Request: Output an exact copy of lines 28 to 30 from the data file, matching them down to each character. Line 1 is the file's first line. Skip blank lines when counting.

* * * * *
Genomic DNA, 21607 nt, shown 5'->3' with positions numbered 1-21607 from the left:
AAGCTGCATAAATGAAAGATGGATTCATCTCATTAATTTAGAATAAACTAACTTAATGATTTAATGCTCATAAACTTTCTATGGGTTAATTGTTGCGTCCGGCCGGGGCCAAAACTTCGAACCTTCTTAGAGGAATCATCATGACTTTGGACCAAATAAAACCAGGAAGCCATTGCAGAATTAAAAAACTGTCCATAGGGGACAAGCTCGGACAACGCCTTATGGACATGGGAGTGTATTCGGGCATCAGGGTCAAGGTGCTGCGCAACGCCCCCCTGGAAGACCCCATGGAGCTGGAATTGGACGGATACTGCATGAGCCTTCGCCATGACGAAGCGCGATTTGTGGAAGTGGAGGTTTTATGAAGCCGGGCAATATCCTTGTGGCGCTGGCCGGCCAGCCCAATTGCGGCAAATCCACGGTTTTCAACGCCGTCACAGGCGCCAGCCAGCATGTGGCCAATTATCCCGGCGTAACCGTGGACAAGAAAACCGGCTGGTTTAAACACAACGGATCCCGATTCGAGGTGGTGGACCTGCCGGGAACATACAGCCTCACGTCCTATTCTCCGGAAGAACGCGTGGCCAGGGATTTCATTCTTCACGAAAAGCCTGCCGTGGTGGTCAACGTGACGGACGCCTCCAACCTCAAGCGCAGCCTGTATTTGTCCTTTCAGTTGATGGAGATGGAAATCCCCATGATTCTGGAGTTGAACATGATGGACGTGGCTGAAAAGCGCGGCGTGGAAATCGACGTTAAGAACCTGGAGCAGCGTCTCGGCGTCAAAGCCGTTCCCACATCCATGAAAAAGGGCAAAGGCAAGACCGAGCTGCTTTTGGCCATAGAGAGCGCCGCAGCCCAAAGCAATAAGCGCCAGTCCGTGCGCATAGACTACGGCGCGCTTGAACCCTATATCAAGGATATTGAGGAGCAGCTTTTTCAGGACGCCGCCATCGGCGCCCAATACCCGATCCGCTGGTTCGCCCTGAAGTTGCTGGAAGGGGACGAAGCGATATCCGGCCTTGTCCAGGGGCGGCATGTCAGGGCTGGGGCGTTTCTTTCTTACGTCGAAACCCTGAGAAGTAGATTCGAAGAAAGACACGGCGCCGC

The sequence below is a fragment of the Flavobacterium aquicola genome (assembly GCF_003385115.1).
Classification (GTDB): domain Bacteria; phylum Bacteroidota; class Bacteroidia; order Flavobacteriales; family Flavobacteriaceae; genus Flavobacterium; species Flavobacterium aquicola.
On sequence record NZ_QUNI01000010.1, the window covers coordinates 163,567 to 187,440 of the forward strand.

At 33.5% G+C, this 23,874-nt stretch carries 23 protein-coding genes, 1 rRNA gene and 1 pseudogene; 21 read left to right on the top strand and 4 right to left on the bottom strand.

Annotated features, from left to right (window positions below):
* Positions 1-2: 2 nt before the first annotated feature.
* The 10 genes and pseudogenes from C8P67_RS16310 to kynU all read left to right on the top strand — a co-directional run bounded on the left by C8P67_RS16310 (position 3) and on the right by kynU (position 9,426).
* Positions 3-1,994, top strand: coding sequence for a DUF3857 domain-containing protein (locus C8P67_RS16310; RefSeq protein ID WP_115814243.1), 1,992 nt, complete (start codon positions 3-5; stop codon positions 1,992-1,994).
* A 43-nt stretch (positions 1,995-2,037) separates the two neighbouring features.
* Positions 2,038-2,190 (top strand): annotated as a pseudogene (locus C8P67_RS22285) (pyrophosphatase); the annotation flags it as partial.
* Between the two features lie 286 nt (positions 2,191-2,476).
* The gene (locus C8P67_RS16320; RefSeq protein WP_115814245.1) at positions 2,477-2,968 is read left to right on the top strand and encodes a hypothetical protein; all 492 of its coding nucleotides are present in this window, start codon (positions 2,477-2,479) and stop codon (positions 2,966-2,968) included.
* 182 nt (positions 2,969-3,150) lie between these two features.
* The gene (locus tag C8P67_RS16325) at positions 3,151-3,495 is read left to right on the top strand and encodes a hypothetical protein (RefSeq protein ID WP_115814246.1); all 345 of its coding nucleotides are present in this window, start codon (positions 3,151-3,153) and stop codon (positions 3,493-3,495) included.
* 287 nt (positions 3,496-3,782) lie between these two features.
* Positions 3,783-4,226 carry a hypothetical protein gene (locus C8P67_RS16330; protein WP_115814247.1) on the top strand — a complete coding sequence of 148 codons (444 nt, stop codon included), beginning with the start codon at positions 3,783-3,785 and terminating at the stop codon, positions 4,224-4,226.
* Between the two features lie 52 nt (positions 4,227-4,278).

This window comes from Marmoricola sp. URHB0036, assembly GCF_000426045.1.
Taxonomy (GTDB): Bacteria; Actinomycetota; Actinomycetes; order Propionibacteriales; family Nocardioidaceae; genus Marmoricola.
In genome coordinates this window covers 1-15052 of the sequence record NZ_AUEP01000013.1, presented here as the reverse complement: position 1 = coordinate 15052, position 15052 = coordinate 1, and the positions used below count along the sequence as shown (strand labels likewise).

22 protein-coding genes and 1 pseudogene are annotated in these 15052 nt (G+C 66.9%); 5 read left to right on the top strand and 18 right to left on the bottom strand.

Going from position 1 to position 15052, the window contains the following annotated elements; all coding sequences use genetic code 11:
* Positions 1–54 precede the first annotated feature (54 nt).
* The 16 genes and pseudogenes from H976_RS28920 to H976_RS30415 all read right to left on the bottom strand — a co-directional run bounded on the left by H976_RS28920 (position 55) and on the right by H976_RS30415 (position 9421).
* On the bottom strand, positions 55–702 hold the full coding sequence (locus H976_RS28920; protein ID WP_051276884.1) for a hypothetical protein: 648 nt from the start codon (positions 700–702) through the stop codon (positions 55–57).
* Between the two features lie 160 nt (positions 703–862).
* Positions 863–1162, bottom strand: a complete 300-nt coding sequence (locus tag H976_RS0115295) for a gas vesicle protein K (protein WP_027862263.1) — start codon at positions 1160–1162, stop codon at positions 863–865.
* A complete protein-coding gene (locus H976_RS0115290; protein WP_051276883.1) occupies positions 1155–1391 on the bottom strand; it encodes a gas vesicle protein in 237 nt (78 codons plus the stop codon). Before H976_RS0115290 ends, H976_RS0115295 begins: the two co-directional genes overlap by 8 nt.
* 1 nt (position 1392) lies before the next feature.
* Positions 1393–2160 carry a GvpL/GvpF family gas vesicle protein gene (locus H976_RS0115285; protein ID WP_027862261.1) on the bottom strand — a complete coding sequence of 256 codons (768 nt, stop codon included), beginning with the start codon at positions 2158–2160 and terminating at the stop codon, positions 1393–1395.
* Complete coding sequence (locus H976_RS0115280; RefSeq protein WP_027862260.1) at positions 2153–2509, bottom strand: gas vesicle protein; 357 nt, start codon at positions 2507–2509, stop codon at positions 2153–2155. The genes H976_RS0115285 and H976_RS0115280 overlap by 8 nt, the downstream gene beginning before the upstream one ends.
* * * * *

* Between the two features lie 160 nt (positions 703–862).
* Positions 863–1162, bottom strand: a complete 300-nt coding sequence (locus tag H976_RS0115295) for a gas vesicle protein K (protein WP_027862263.1) — start codon at positions 1160–1162, stop codon at positions 863–865.
* A complete protein-coding gene (locus H976_RS0115290; protein WP_051276883.1) occupies positions 1155–1391 on the bottom strand; it encodes a gas vesicle protein in 237 nt (78 codons plus the stop codon). Before H976_RS0115290 ends, H976_RS0115295 begins: the two co-directional genes overlap by 8 nt.